Isaiah 56:1. Keep ye judgment, as a preparation for the Messiah’s advent, who is here called, Salvation; and whose righteousness and mercy are the only ground of a sinner’s justification, adoption, and glory. For his coming Jacob when dying prayed, Oh Lord, I have waited for thy Salvation.
Isaiah 56:3. The stranger that hath joined himself to the Lord. In the second temple there were three courts: Atrium Gentrium, the court of the gentiles, which is the same as the court of Israel. The court of the women was divided by a wall from the great court. Next was the Chel, surrounded with a low wall of curious work, ascended by fourteen steps. At the entrance of this court there were on the pillars an inscription in Latin and Greek, announcing the Sanctity of the place, and that no stranger must enter, nor any Israelite, if he had touched a dead body. Deuteronomy 23:1. Dr. Lightfoot.
Isaiah 56:9. All ye beasts of the field. Rather, as in the Hebrew, beasts of the forest; that is, beasts of prey; an apostrophe to the Chaldean army, swifter than leopards, and fiercer than the evening wolves. Habakkuk 1:8. A leading cause of the Hebrew ruin, the Lord by Isaiah imputes, in the next verses, to corrupt priests and false prophets; viz. blind watchmen, and dumb dogs that could not bark. A watchman, who eats the bread of a pastor, should have piercing eyes, and be like the wakeful dog in giving alarm of danger.
Isaiah 56:10-11. His watchmen are blind, they are all dumb dogs. The Vulgate reads, speculatores ejus ceci omnes, all his speculators are blind; that is, the priests and doctors, says Poole, in the Synopsis, who sold themselves for false prophets. Compare Ezekiel 3:17; Ezekiel 33:2; Ezekiel 33:6-7. Judges, princes, and kings were all the same. They were blind, and could not see the evils coming on their country. Dumb dogs, who saw Jerusalem full of sin, and held their peace. They imposed their own blind speculations on the people, as the hallowed revelations of the Lord. Oh pastor! see that no part of this portrait belongs to thee.— The Egyptians gave the name “dog” to Sirius, the brightest of our fixed stars in Orion, because when he was seen it was as the barking of a dog, warning to prepare for the inundation of the Nile.
Isaiah 56:12. Fetch wine. The princes, priests and prophets, drunk in time of danger, like wicked men, and filled themselves with strong drink, as in chap. 28:7, 8.
The warm exhortation to repentance and reformation, pressed in the last chapter, is here resumed, and by the consideration that God’s salvation was near to come; namely, a salvation from Babylon, and a salvation from sin and death by the Lord Jesus. The prophet so wrote that his writing might edify the church in every age, the righteousness of the Lord being no other than his faithful accomplishment of the promises, in shedding down on the church all the blessings of a full redemption.
In the evangelical age very great encouragement was to be given to strangers to embrace the new covenant, mentioned in the preseding chapter, Isaiah 56:3, who should join the Jewish, and afterwards the christian church; and these in the apostolic times are estimated at one fifth of the nation. The eunuch is here particularly comforted. Whether he was born a eunuch, whether tyrants had made him so to serve in the harem, or whether he had mistakenly made himself so for the kingdom of God, he was excluded from the sanctuary. Deuteronomy 23:1. But in better times he is promised, on keeping the sabbath, which to the heathen seemed a difficult precept,—a place and a name in God’s house, better than that of sons and of daughters. The eunuchs, and all those ministers, missionaries, and eminently pious women who make Christ their whole delight, and who live solely to convert sinners and edify the church, shall have children in glory which shall be their crown of rejoicing in the day of the Lord, and make their name more illustrious than the title of Patriarch. As to the strangers, the names of Rahab, of Ruth, and others stand high in the scriptures; and Elimelech, a eunuch who saved Jeremiah from perishing in the dungeon, has immortalized his memory in the church. Hence the sin- offering of those who joined the Jewish church should be accepted, and the devotion of those who joined the christian church should not be less acceptable to God.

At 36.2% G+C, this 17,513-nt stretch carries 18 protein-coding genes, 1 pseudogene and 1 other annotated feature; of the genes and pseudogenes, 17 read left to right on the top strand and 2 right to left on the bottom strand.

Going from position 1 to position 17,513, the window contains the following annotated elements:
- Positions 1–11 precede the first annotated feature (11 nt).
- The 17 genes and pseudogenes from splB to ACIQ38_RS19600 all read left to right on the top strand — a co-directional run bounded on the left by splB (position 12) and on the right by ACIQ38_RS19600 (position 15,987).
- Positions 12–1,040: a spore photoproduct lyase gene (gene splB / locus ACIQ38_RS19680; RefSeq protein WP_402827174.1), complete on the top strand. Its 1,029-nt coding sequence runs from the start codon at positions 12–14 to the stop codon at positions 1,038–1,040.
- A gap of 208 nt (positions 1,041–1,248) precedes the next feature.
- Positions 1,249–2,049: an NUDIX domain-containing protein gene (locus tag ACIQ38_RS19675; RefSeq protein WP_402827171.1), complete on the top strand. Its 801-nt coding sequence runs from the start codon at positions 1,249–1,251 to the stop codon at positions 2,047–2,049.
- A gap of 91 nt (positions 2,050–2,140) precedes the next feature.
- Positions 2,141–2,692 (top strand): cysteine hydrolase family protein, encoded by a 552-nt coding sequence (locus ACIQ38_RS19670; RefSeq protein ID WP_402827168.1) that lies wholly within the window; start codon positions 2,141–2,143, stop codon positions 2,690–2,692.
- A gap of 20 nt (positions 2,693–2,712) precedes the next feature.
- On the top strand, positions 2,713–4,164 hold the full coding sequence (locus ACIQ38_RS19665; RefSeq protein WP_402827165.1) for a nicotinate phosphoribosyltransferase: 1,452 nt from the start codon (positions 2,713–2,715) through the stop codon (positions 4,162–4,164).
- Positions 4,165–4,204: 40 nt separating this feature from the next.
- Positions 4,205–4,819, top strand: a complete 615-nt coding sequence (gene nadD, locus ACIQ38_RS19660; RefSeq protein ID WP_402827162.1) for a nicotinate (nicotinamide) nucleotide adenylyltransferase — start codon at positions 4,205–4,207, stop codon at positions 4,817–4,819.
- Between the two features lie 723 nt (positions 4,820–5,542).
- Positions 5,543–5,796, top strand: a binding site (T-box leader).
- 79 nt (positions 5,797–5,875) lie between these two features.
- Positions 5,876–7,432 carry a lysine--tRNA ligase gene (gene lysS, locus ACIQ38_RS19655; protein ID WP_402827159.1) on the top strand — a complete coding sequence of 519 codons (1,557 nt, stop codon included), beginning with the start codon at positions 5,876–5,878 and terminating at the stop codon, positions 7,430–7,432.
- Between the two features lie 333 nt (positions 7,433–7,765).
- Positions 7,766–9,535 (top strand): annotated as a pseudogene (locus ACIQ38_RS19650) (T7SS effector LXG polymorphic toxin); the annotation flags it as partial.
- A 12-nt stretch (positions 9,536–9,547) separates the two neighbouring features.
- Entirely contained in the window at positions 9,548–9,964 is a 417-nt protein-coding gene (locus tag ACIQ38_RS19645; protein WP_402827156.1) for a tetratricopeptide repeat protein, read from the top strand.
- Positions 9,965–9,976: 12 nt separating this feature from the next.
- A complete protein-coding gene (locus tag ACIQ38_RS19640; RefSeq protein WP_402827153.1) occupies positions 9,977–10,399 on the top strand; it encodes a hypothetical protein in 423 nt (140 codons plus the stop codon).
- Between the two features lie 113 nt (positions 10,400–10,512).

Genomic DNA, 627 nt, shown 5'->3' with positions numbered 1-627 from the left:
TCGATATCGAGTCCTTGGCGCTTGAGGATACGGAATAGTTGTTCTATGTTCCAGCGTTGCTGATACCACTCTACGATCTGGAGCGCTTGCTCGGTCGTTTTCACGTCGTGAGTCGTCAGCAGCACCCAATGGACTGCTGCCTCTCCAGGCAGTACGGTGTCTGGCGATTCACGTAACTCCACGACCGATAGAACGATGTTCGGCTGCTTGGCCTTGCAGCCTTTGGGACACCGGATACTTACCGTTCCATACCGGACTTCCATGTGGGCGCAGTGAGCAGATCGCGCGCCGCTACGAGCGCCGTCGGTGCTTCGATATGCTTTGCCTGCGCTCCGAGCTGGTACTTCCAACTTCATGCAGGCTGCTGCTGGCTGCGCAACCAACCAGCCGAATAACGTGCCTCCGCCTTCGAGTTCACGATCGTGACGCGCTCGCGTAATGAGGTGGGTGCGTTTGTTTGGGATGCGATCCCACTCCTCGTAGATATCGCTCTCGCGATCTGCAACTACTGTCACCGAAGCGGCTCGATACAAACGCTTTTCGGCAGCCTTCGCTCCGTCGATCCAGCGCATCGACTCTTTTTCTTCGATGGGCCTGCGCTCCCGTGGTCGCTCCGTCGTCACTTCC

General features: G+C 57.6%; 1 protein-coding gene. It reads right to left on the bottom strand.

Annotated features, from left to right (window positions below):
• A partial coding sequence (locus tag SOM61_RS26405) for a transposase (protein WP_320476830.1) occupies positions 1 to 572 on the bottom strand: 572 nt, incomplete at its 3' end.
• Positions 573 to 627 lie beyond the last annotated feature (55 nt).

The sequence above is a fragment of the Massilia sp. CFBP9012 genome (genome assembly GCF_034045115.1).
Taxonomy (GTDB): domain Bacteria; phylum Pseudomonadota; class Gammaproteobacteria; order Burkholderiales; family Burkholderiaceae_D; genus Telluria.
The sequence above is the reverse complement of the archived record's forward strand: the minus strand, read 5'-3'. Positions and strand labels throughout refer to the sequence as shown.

The pious Jews and proselytes are farther comforted by a deliverance from those priests and rulers who were blind and ignorant watchmen—dumb dogs, who had neither talents nor spirit for the ministry—idle, dormant, and greedy dogs, who could never have enough. They almost broke Isaiah’s heart: Isaiah 28:13. Instead of profiting by his awful predictions, they seemed to drink for whole nights in the Lord’s house, and said, to-morrow shall be as to-day. In the issue he lost his life by struggling against them, and against Manasseh their wicked king. If the words be applied to the watchmen or shepherds in our Saviour’s time, or in any time, the doctrine is equally true, that God will root them out of his house. He will call the beasts of the field and of the forest to devour, which Jeremiah explains of God’s abhorring his sanctuary, taking away his glory, and giving it up to the beasts of the forests, the Chaldeans, and latterly the Romans, to be devoured: chap. 12. He mentions in particular, that the birds round about are gathered against her; just as our Saviour said, where the carcase is there will the eagles be gathered together. May the Lord then make us faithful in the ministry, for teachers of this description are the last curse to a church and nation.
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Sutcliffe, Joseph. "Commentary on Isaiah 56". Sutcliffe's Commentary on the Old and New Testaments. https://www.studylight.org/
the Third Week after Epiphany